Shares of Broadcom (UNKNOWN:BRCM.DL) have been powering higher ever since the company announced that it would divest itself of its cellular baseband program. One concern that continues to loom over the company is considerable risk to its low-end connectivity business. However, if we work through the math here, it's pretty clear that Broadcom is making the "right" trade-off here.
Cellular savings against the revenue being defended
According to Broadcom management, $500 million to $800 million of revenue within its connectivity business is now "at risk" as a result of getting rid of cellular via means such a sale or a simple shutdown. This business is at risk simply due to the fact that at the low end and midrange of the smartphone market, device vendors typically like to buy "complete" solutions -- apps processor, modem, and connectivity. With Broadcom only participating in connectivity, it becomes tougher to take share in that market.
Let's assume that in an extreme scenario this business is indeed worth about $800 million to Broadcom today and that its operating margin is roughly 15%-17%. If this business simply disappeared, it would mean a reduction of $800 million on the top line and about $120 million-$136 million in operating income. Note that Broadcom expects to save about $700 million in annualized research and development and selling, general, and administrative expenses as a result of its cellular divestiture. This implies a worst-case net win of $564 million. Not bad, right?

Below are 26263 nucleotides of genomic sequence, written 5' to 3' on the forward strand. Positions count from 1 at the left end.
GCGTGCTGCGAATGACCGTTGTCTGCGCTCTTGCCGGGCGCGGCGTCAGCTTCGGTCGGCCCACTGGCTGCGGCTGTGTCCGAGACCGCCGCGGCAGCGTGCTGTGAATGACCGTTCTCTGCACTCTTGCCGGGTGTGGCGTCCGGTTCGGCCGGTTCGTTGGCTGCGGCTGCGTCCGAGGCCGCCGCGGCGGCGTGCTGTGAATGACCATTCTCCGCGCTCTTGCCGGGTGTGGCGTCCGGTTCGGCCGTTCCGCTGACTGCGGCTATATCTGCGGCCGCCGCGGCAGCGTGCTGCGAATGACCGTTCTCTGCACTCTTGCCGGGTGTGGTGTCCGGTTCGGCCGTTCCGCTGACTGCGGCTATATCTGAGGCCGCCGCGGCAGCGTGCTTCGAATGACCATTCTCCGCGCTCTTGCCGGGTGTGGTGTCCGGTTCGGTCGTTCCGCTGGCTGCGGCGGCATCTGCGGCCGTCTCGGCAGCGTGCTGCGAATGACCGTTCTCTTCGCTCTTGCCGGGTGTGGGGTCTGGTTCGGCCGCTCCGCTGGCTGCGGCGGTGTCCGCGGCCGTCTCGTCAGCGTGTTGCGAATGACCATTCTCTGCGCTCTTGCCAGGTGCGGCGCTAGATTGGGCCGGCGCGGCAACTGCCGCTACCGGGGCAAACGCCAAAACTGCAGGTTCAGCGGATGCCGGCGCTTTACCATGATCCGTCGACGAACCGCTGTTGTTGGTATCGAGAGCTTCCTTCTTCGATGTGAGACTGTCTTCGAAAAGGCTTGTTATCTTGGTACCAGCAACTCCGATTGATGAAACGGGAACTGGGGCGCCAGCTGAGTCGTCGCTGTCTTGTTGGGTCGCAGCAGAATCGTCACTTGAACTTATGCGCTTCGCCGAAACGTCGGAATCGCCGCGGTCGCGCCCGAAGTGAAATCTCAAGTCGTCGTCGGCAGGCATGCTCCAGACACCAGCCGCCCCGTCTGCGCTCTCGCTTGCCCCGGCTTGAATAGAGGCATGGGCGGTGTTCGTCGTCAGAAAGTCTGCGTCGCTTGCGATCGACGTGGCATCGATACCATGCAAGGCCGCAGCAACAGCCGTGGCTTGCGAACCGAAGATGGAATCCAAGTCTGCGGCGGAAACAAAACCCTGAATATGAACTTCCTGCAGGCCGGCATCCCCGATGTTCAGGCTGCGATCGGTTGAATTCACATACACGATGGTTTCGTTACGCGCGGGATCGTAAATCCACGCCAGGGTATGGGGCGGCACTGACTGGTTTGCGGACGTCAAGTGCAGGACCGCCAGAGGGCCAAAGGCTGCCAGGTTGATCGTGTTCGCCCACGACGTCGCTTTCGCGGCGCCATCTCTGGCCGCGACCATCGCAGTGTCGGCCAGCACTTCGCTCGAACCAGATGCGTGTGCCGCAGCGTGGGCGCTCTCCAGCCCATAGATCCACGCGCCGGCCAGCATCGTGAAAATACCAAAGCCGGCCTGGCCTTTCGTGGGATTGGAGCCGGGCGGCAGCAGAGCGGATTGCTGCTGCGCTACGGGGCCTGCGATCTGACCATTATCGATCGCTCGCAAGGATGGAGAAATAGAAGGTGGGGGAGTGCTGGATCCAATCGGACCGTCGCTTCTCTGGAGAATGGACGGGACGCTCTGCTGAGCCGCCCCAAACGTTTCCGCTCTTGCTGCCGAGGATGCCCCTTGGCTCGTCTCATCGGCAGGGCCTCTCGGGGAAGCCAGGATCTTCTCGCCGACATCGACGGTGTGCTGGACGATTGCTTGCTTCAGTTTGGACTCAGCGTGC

The biggest problem is the lack of upside
If Broadcom had been able to really "win" in cellular, it could have seen pretty substantial upside. At a $700 million operating expense run rate, and at 40% gross margin, Broadcom would have needed about $1.75 billion in cellular revenue to break even. This wasn't unrealistic, particularly given that the mobile apps processor/baseband market is worth in the tens of billions. But as it turns out, the low end of the market is a low-margin bloodbath and the high end is dominated by in-house solutions and Qualcomm (NASDAQ:QCOM).
The bad news for Broadcom is that it will lose what is probably the company's biggest revenue growth opportunity, but the good news is that the money saved can be reallocated to more profitable businesses and returning capital to shareholders. If there had been a reasonable and fairly timely path to Broadcom succeeding in this market, it would have made sense to take the near-term pain for long-term gains. But from Broadcom's perspective, that was unrealistic.
The interesting thing now will be to whom this business gets sold, if it is sold at all, and what the industry is going to look like going forward. Qualcomm has earned its place as it is quite profitable in this market, but it will be interesting to see if a company the likes of Apple (NASDAQ:AAPL) would pick this business up in order to build in-house baseband efforts, or if that rumor that MediaTek is interested ultimately proves true.
Ashraf Eassa has no position in any stocks mentioned. The Motley Fool recommends Apple. The Motley Fool owns shares of Apple and Qualcomm. Try any of our Foolish newsletter services free for 30 days. We Fools may not all hold the same opinions, but we all believe that considering a diverse range of insights makes us better investors. The Motley Fool has a disclosure policy.